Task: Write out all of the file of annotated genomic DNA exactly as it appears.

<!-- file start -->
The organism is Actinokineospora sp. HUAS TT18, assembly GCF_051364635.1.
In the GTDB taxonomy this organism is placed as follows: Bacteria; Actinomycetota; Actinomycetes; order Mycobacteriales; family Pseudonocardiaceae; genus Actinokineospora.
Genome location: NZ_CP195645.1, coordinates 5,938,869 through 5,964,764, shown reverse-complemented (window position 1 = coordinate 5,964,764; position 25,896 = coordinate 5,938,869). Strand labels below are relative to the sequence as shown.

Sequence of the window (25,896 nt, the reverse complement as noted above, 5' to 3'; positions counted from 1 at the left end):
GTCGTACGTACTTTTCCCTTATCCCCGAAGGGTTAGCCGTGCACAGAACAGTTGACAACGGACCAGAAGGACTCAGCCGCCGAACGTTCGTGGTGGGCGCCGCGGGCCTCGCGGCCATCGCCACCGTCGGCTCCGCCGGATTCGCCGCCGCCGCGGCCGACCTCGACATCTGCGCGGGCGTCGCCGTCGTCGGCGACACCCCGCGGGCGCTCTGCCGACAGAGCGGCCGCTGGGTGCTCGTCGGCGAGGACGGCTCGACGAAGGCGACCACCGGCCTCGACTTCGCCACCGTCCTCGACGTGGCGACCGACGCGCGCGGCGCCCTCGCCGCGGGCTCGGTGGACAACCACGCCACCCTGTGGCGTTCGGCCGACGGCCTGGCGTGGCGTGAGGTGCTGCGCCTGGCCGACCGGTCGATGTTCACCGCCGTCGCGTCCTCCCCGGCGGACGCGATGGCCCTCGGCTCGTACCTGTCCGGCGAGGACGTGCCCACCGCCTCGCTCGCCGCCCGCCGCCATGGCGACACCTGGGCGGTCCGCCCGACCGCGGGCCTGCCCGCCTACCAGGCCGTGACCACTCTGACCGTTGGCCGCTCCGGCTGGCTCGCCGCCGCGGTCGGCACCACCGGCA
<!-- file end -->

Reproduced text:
The organism is Actinokineospora sp. HUAS TT18, assembly GCF_051364635.1.
In the GTDB taxonomy this organism is placed as follows: Bacteria; Actinomycetota; Actinomycetes; order Mycobacteriales; family Pseudonocardiaceae; genus Actinokineospora.
Genome location: NZ_CP195645.1, coordinates 5,938,869 through 5,964,764, shown reverse-complemented (window position 1 = coordinate 5,964,764; position 25,896 = coordinate 5,938,869). Strand labels below are relative to the sequence as shown.

Sequence of the window (25,896 nt, the reverse complement as noted above, 5' to 3'; positions counted from 1 at the left end):
GTCGTACGTACTTTTCCCTTATCCCCGAAGGGTTAGCCGTGCACAGAACAGTTGACAACGGACCAGAAGGACTCAGCCGCCGAACGTTCGTGGTGGGCGCCGCGGGCCTCGCGGCCATCGCCACCGTCGGCTCCGCCGGATTCGCCGCCGCCGCGGCCGACCTCGACATCTGCGCGGGCGTCGCCGTCGTCGGCGACACCCCGCGGGCGCTCTGCCGACAGAGCGGCCGCTGGGTGCTCGTCGGCGAGGACGGCTCGACGAAGGCGACCACCGGCCTCGACTTCGCCACCGTCCTCGACGTGGCGACCGACGCGCGCGGCGCCCTCGCCGCGGGCTCGGTGGACAACCACGCCACCCTGTGGCGTTCGGCCGACGGCCTGGCGTGGCGTGAGGTGCTGCGCCTGGCCGACCGGTCGATGTTCACCGCCGTCGCGTCCTCCCCGGCGGACGCGATGGCCCTCGGCTCGTACCTGTCCGGCGAGGACGTGCCCACCGCCTCGCTCGCCGCCCGCCGCCATGGCGACACCTGGGCGGTCCGCCCGACCGCGGGCCTGCCCGCCTACCAGGCCGTGACCACTCTGACCGTTGGCCGCTCCGGCTGGCTCGCCGCCGCGGTCGGCACCACCGGCA